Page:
The sports car in question always looked to me like a sports car for those who couldn’t really afford a sports car.
And yet Princess Anne had one!
I bet she didn’t pay for it.
No, we did!
It is said that it was given to Princess Anne by her parents as a joint 20th birthday cum Christmas present.
Well no, they weren’t exactly brilliant either! But the original 16d had a bit of a following.
I’ve just seen one one my afternoon walk – yes, reminiscent of a tatty Reliant Robin, but with 4 wheels.
I fail to see a connection between 16d and a Reliant Robin. Having said that I also do not think of 16d as a classic sports car, but it was very easy to solve with all those consonant checkers.
Same glass fibre.
Being somewhat pedantic, I would point out that the Reliant in ‘Only Fools & Horses’ was not a Robin, but a Supervan.
A good day today, so pleased the memory bank managed to recall events of many years ago, making 5 down a top favourite. I totally agree with Rabbit Dave, Matt sets the day off on a Happy note, smiling as you pick up your pen and turn to the back page. Thank you to the setter and BD.
This turned out to be a curate’s egg for me – some very good clues, and some not so good, completed at a fast canter – **/***.
Standout favourite – 5d (which I got without having to research Greendale, not sure what that says about me).
Thanks to the setter and BD.
Managed to complete this despite a heavy cold. NW the last to fall.
COTD as others have said has to be 5d.
A wrong ending to 8d held up the anagram in 14a.
Some of this was a bit of a struggle, the rest went in well.
I do not understand s(nout) in the hint for 26a. Can someone tell me what I am missing, please?
Thanks to the setter and to Big Dave
That’s because it should be the ‘initial letter of Shelter’ I think BD was thinking of the verb that is the first part of this clue and an associated word which went into his hint. He’s around this afternoon so I’ll give him a little while and if he doesn’t edit his hint, I will
CS is right – the hint very nearly said ” burrows into the ground with the snout for food”.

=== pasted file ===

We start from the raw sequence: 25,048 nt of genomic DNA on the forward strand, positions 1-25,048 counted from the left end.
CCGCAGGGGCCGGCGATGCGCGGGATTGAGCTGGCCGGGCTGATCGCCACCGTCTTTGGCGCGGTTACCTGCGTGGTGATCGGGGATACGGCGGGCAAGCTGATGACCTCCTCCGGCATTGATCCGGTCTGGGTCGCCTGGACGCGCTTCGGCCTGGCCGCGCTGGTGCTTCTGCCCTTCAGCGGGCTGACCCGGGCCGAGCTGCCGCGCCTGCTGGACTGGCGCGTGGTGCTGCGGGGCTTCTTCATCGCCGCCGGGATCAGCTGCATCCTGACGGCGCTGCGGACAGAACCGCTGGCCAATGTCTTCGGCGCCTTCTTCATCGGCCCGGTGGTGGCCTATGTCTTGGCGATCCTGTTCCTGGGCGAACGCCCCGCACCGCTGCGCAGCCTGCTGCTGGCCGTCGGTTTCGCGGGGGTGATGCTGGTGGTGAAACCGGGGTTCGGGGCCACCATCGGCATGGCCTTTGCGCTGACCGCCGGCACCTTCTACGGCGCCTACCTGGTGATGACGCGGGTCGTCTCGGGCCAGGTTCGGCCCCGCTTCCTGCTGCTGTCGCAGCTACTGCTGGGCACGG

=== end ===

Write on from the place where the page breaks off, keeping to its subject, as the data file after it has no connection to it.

Thanks for that, I made a booboo on this clue but after reading the blog and your revision I see my mistake now. Rereading my earlier post I realise I forgot to thank you and the setter so please accept my thanks now. I blame this cold which has bunged me up mentally as well as physically.
I’ve been mainlining Lemsip for 3 days now.
**/***. I wonder how many of our non-UK contributors recognized the 5d location or the government department in 20d. I expect reverse engineering would get them there. Thanks to the setter and BD for the hints.
We knew the 5d place but not the department in 20d. After this puzzle we moved on to the GK puzzle and there was the department in one of the clues.
Stuck on 4a. Thought it was an anagram but can’t make it work. Got another idea but there is a letter extra!
Not an anagram – a big of Lego – the definition is shining and you need the chemical symbol for silver and some ‘items thrown out’
I had * in there!
Got it now
As did I. It was the last to fall!
Another excellent puzzle following on from Giovanni yesterday that really suited me with some great anagrams. Completed with NE corner last to fall and got 8d from the word play without knowing the German part. Last in 10a that took a bit of working out, and didn’t know Greendale in 5d but figured it out. Again as yesterday so many top notch clues to choose from. A contender for puzzle of the week in my opinion.
Clues of the day: 14a / 5d / 15d and many more.
Rating 2.5* / 4.5*
Thanks to BD and the setter.
A nice start to my Saturday, good fun.
I had no idea where Greendale was but I guessed the answer, so pleased to see it was correct. Likewise the agri department in 20d. I shudda googled them but I was so sure they were right, I saved myself the trouble.
Thanks to our Saturday setter and to BD for his hints.
Gentle but not without its good points: 1*/3.5*. My pick was 10a. Thanks to setter and hinter.
Like Senf, I thought this was uneven. Both 14a and 17a are clunky and obvious, possibly as intentional provision of footholds. On the other hand, 25a, 8d, and 19d all have smooth surfaces and answers that emerge nicely from the wordplay. I had heard of the 16d but didn’t know much about it, so I’ve been researching its specs – amusing what used to pass for a sports car. Thanks to the setter and to BD.